The signs of a semiconductor industry upswing became clearer Thursday, despite new reports of losses by two chip manufacturers.
Intel and VSLI Technology each showed red ink in their first-quarter reports. But Motorola, the electronics industry giant that is the largest domestic maker of computer chips, posted earnings that included a return to profitability in its semiconductor products unit after two consecutive quarters of substantial losses.
Also, the Semiconductor Industry Assn., a San Jose-based industry trade group, said its measure of orders and shipments by chip makers rose in March for the seventh consecutive month to the highest level in 21 months.
$350 Million in Losses
Since late 1984, the semiconductor industry, which makes the small electronic circuits that are the brains of computers and electronics products, has suffered a severe slump. The nation’s five largest chip makers reported combined losses of almost $350 million in 1985, and the red ink has continued into 1986 for many of them.
However, strengthening orders, some from an improving computer industry, and modest price increases are beginning to show up in the manufacturers’ financial results.
In its report of the book-to-bill ratio, the SIA said $115 worth of orders were received in March for every $100 worth of orders shipped by U.S. manufacturers. Average monthly orders for the three-month period ended March 31 totaled $748.4 million, a 12% increase from February’s average. Shipments, or billings, rose almost 32% to $794.1 million at the end of the quarter.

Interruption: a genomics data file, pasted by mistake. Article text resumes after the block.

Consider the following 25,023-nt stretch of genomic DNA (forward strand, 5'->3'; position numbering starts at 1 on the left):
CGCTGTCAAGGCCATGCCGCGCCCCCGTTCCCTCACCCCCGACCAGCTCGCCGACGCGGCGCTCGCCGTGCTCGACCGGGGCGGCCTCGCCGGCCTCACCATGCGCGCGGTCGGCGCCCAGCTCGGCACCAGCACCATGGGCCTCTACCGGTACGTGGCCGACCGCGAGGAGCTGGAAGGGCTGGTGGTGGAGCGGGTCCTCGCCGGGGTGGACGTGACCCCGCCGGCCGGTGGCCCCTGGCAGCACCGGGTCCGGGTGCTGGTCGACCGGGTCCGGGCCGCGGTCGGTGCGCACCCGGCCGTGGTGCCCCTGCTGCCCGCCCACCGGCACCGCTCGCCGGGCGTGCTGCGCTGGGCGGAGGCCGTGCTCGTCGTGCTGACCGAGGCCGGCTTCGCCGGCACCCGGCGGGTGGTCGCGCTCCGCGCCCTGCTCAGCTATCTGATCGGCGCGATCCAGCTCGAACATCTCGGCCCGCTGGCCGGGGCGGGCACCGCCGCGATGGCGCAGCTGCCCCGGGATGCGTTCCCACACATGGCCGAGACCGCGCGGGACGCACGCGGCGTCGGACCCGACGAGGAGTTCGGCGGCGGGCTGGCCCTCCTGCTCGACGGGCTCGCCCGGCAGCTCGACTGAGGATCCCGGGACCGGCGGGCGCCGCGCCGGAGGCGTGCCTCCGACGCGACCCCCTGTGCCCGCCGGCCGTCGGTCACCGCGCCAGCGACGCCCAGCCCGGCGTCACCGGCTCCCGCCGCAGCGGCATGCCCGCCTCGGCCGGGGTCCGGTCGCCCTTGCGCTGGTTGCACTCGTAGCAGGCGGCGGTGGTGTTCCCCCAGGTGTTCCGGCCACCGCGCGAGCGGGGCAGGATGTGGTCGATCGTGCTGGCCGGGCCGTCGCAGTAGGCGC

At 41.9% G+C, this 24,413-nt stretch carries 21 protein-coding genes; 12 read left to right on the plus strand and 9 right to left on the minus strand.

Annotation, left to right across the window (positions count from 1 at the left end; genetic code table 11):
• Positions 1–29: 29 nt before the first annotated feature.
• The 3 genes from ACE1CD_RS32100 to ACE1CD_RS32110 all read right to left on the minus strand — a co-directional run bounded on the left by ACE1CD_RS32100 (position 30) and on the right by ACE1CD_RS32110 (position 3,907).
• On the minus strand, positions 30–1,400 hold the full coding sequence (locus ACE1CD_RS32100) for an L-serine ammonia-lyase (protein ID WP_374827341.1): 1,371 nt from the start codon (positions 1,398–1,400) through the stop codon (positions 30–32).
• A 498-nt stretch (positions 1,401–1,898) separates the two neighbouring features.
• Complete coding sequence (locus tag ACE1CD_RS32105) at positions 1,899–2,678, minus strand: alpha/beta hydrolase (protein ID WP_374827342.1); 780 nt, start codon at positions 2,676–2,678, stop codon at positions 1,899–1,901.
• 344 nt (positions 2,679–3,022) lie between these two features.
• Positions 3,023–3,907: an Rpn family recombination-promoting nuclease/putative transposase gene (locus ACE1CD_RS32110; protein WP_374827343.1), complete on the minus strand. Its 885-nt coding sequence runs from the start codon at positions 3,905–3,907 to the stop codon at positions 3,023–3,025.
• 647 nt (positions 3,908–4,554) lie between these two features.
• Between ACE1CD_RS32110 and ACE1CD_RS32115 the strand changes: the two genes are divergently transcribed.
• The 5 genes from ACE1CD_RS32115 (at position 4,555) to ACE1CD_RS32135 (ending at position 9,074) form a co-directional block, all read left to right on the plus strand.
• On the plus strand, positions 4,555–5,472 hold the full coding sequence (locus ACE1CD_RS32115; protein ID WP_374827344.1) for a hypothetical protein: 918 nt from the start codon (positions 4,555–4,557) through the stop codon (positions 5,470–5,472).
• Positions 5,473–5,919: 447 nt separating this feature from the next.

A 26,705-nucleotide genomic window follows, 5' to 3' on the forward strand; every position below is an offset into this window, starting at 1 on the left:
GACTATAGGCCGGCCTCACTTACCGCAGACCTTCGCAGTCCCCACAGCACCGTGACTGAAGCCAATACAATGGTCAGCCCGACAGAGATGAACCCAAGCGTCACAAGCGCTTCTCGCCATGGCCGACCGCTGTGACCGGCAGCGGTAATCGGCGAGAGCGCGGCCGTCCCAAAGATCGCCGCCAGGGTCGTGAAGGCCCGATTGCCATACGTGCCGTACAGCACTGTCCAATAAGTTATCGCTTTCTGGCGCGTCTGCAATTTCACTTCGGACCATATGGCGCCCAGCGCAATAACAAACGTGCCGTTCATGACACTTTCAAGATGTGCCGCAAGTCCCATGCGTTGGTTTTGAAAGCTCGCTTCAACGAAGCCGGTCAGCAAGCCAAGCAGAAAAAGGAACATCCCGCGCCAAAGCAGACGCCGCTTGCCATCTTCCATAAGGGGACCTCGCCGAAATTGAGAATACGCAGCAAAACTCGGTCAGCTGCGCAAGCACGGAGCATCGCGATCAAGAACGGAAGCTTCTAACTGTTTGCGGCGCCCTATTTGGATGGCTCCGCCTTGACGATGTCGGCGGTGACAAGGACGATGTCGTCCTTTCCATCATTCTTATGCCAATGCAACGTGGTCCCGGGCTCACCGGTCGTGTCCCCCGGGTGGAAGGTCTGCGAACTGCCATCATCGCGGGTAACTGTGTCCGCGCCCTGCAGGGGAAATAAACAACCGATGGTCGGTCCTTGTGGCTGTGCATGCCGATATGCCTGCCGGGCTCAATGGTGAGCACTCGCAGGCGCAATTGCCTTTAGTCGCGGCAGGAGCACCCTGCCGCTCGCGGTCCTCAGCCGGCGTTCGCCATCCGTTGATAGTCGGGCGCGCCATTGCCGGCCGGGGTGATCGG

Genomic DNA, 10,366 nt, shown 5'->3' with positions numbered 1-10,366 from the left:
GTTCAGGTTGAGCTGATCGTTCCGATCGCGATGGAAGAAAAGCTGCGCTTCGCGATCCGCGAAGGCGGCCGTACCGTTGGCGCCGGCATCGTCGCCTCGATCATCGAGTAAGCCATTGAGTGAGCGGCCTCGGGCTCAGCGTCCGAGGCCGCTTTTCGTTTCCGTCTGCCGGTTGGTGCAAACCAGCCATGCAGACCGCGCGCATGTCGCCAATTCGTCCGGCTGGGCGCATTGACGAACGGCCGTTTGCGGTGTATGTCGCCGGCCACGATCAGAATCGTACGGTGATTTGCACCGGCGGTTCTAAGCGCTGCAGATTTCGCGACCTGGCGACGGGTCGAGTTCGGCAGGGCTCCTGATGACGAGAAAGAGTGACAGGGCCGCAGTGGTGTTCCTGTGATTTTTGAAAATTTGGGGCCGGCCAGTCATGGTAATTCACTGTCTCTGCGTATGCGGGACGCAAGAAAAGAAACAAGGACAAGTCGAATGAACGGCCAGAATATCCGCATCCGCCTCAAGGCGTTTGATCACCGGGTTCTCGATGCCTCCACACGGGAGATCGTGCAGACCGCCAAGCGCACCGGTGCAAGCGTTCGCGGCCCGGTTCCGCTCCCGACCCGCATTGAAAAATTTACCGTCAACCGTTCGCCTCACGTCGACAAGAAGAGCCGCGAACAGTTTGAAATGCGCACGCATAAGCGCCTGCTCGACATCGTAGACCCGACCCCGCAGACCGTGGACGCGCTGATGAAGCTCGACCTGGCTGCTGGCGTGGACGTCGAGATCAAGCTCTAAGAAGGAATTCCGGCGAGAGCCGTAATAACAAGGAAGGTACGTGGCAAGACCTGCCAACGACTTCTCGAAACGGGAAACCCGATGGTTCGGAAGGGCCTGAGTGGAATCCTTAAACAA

Motorola said its net earnings were $45 million, a 9.8% increase from the same period a year ago. Sales were up less than 2% to $1.34 billion.
In its semiconductor products sector, sales were down 10%, the company said, but orders rose 37% and operating profit was at about the same level as the first quarter of 1985.
Santa Clara, Calif.-based Intel, the third-largest U.S. semiconductor maker, said it lost $22 million in its first quarter, compared to net income of $11 million in the year-ago quarter. Revenue for the first quarter was $280 million, a 25% decline from last year. The loss, the company said, included a $7.6-million extraordinary gain resulting from the prepayment of a low-interest debt obligation.
“We think the first quarter was the bottom of this cycle,” said Andrew S. Grove, president and chief operating officer. He attributed the revenue decline in part to decreased purchases from IBM, its largest customer.
In San Jose, smaller VSLI Technology, which makes large-scale integrated circuits, said its first-quarter loss was $2.2 million, compared to year-ago earnings of $813,000. Revenue was up 10% to $20.5 million in the period.
Alfred J. Stein, chairman and chief executive of VSLI, said: “Our . . . performance reflected the lingering effects of the semiconductor industry’s now almost two-year economic downturn.” But Stein said the company was positioning itself for an upswing.